Each year, up to 20% of salaried workers may leave their jobs. While some of these people leave their secure jobs to start their own businesses or for new exciting opportunities, many leave their jobs simply because they are not happy.
And staggeringly, latest figures reveal that globally employee ‘engagement’ is at an all time low. For example, recent figures for Australia show only 25% of employees as ‘highly engaged’ with 54% disengaged and 21% ‘actively sabotaging’.
And in Europe, those numbers run 12% engaged, 73% disengaged and 14% ‘sabotaging’. It’s hardly surprising why people might be leaving.
So, when we look into common reasons for resignations, ‘relationship with others’ comes among the top items citing ‘bad boss’ as the number one cause. Even if people are happy with their employment conditions (e.g. salary), they still wouldn’t want to stay in their jobs if they experience too much stress and unhappiness in their company culture.
Hiring new team members into these abandoned positions is one of the biggest expenses that are often unbudgeted by small businesses. If you have a high turnaround of team members, you maybe wasting your resources that could have been used to improve your business much more.
And this ‘waste’ could be even bigger than you may imagine…
Everyone Can be Great. But No One is Perfect.
Losing an employee can cost a company anywhere between 16-213% of their annual salary according to a Huffington Post’s article. A departure of an unhappy team member can also instil a sense of insecurity and lack of trust in the environment too.
When you made a decision to employ someone, you must have made that decision carefully. You would not hire someone who you know is incapable or horrible. You probably choose people based on the belief that they have a great potential to thrive in the specific role.
So, where did it go wrong? It’s likely either you made a wrong choice or you didn’t do well to grow and nurture the person.
If the choice was wrong in the first place, you can simply work on improving your selection process (read more about how to choose right people in my earlier article). But if it was the latter case, you can work on getting better at creating a great culture where your team thrive on.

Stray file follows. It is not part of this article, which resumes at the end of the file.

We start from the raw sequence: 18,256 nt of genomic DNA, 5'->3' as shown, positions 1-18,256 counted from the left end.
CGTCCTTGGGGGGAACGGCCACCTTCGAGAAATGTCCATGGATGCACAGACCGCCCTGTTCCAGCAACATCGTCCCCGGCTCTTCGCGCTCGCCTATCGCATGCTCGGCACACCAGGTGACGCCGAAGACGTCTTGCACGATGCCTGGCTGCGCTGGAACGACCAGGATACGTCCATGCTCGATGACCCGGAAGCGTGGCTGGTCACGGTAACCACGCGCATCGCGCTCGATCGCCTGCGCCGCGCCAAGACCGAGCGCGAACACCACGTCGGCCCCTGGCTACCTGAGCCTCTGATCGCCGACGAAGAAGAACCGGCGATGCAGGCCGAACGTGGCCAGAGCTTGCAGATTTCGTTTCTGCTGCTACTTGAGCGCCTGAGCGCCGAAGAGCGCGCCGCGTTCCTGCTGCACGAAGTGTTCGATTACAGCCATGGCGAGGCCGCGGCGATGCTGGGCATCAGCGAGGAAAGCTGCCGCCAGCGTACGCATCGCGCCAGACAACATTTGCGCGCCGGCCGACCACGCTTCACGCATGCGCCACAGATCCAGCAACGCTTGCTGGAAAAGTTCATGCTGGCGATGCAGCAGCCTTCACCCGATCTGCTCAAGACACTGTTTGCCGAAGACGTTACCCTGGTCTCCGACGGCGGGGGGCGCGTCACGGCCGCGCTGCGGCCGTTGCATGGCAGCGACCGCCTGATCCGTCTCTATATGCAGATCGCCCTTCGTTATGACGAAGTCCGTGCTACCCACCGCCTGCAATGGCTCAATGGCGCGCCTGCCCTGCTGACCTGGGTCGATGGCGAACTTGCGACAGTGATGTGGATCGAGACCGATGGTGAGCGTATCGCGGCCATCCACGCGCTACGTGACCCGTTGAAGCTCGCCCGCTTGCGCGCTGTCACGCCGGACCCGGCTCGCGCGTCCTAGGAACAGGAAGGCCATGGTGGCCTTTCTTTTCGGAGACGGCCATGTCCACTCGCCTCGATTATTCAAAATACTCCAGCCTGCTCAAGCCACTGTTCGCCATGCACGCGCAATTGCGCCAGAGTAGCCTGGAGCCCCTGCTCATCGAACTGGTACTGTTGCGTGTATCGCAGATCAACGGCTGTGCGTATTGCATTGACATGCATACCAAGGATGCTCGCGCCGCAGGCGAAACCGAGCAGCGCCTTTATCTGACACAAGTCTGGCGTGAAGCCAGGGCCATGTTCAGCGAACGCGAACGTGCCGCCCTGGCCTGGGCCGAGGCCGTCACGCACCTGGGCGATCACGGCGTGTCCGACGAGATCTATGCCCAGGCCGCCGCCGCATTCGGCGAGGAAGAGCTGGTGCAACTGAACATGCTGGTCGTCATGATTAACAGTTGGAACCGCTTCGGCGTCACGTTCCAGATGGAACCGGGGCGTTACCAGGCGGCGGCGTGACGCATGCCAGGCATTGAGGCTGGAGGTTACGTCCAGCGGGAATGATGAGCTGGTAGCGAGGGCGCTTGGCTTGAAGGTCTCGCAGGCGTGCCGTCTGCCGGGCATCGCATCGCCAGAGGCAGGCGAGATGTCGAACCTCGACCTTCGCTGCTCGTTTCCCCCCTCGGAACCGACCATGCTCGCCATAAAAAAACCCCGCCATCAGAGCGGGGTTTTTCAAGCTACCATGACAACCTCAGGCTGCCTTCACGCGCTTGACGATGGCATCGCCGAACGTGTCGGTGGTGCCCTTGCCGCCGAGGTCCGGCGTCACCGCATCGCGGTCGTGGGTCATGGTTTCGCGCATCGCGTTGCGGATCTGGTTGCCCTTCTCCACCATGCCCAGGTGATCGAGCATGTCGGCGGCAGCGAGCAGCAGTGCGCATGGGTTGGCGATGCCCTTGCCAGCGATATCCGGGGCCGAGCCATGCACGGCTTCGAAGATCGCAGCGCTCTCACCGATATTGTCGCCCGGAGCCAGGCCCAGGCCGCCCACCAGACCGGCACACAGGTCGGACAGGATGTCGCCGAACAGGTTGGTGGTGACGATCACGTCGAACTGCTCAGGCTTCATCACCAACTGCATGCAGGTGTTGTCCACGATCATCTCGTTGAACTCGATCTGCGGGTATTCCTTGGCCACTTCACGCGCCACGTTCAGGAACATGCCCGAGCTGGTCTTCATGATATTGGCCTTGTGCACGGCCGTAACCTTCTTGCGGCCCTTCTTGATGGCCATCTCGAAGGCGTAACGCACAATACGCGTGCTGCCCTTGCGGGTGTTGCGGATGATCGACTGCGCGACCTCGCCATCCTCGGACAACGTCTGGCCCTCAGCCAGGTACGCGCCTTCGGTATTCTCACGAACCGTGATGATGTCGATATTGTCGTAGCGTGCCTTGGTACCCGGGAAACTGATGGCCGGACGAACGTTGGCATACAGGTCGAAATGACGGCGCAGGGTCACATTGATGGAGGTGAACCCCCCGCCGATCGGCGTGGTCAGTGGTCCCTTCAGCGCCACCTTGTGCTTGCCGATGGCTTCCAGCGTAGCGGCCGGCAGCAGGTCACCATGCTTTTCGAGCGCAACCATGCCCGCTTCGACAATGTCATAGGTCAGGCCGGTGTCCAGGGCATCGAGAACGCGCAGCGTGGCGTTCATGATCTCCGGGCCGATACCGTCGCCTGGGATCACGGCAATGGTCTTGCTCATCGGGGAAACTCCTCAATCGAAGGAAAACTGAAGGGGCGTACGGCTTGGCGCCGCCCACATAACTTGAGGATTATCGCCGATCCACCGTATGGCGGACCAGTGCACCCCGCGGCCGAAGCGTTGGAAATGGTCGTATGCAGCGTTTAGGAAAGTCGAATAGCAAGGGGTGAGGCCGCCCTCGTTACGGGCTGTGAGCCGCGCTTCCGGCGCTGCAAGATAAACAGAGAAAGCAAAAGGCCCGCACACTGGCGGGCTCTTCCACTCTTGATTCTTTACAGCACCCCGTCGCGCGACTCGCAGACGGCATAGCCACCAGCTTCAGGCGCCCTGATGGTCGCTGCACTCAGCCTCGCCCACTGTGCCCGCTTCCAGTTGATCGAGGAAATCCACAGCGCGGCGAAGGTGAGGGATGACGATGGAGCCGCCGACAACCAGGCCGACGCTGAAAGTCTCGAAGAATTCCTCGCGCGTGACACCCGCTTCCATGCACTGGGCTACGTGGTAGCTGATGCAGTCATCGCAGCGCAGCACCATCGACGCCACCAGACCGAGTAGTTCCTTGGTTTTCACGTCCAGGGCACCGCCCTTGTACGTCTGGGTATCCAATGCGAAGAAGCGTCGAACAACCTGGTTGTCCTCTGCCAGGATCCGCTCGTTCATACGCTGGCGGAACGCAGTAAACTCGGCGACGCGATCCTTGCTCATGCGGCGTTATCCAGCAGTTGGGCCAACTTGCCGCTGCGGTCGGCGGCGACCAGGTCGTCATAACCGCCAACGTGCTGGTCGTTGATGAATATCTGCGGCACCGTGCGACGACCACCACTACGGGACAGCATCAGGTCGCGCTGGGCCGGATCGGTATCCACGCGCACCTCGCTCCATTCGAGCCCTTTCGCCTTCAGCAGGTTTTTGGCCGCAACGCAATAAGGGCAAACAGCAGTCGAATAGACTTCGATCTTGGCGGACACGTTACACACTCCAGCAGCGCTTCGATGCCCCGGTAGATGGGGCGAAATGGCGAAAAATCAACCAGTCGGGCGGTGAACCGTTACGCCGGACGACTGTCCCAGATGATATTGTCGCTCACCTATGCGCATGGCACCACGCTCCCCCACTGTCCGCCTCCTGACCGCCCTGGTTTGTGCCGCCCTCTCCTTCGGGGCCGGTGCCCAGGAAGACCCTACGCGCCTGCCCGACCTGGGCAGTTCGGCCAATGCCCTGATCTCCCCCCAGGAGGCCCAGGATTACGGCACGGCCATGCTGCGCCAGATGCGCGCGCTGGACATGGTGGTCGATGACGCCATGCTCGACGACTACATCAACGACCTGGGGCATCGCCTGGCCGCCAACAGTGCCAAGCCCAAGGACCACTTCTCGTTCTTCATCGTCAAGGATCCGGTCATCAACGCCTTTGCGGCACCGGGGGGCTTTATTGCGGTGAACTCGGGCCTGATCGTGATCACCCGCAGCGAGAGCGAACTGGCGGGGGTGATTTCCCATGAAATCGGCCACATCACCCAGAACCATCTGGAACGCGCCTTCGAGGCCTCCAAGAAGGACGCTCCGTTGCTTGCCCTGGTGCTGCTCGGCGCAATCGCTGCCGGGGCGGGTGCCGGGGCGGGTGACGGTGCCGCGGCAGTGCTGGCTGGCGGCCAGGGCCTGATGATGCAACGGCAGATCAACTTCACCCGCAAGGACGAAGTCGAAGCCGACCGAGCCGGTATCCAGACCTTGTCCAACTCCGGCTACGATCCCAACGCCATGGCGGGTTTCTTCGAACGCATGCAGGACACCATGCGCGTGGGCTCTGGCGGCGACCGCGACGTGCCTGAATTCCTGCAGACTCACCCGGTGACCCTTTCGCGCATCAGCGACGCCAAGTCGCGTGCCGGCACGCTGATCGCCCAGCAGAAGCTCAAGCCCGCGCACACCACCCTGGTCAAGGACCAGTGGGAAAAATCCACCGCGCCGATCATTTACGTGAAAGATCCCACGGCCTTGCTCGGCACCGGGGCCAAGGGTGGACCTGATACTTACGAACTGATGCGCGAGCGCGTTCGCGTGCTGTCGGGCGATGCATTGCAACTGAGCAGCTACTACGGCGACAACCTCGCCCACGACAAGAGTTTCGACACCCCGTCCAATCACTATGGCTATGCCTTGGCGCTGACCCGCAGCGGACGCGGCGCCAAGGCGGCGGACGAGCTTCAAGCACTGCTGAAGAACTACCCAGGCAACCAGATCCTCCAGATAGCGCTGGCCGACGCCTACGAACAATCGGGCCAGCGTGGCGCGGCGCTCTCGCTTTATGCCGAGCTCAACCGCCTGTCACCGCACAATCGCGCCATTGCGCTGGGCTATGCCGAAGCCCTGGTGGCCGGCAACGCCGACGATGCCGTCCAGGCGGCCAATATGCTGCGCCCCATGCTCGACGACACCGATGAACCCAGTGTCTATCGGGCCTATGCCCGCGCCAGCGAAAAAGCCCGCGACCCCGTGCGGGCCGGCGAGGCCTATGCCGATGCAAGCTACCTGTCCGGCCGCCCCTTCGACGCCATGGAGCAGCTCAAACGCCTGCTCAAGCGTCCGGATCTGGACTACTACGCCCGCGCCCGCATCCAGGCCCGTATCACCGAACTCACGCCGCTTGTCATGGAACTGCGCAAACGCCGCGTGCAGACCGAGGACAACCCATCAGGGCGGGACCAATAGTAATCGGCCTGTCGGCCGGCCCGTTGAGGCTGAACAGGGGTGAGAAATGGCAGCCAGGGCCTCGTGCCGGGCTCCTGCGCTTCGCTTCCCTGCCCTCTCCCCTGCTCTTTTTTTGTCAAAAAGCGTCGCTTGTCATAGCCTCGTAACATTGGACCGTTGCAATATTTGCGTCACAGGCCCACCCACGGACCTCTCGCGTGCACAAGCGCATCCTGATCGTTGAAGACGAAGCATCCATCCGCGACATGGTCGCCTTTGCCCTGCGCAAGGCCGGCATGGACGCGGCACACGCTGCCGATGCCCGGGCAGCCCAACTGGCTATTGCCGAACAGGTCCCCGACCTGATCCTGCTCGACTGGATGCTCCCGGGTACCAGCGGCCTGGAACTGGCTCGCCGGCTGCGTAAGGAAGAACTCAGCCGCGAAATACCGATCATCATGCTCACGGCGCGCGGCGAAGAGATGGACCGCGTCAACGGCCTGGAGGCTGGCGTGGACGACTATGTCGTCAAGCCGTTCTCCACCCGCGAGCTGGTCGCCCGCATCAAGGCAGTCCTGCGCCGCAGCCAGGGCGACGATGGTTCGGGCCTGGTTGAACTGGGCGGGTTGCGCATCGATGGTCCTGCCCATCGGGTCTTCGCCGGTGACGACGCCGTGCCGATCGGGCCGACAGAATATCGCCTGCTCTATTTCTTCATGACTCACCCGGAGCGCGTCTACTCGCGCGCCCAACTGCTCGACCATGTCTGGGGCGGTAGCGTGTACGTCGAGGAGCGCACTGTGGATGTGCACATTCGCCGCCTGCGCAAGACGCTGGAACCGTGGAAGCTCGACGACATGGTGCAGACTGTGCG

The reality is that everyone can be great depending on how they are guided, nurtured, empowered and encouraged. But there is no one in the world who can be perfect in all situations. Even the greatest of talent will be tempted to leave a job when the environment does not inspire greatness.
How Do You Evaluate Your Culture?
“Culture,” said Lou Gerstner, the iconic ‘turnaround Chairman’ and CEO at IBM in the late 90’s, “is not just one aspect of the game. It IS the game.”
So, how well are you creating a great culture to retain good talent? These are some of the indications of challenges you may be facing.
- You feel a sense of unhappiness or dullness among your team members (especially on Mondays)
- You often lose your most talented people to bigger companies with better job offers
- You feel that people in your company are driven more by self-interest
- Some of the team members in your company hate each other
- The work ethic of the team is decaying
- You sense that some people in your company are holding back their feelings
When you feel that one or more of these conditions apply to your business, there is some great news: you can change this. Being aware is the very first step.
But to create the change, you might have to do something a little uncomfortable: breaking the silence.
Silence: Common Cause of Toxic Culture
There’s an old saying, “Silence is golden.” Maybe we should question that. Here’s why.
According to a study, a third of employees in US do not speak up because of the fear of retribution. So, silence (and disconnect) is often the biggest obstacle in making any change. People are not likely to tell you when they are facing issues. They do not see that speaking up will result in the real positive change. Instead, they are more likely to hold the feelings and just resign one day when things are really out of hands.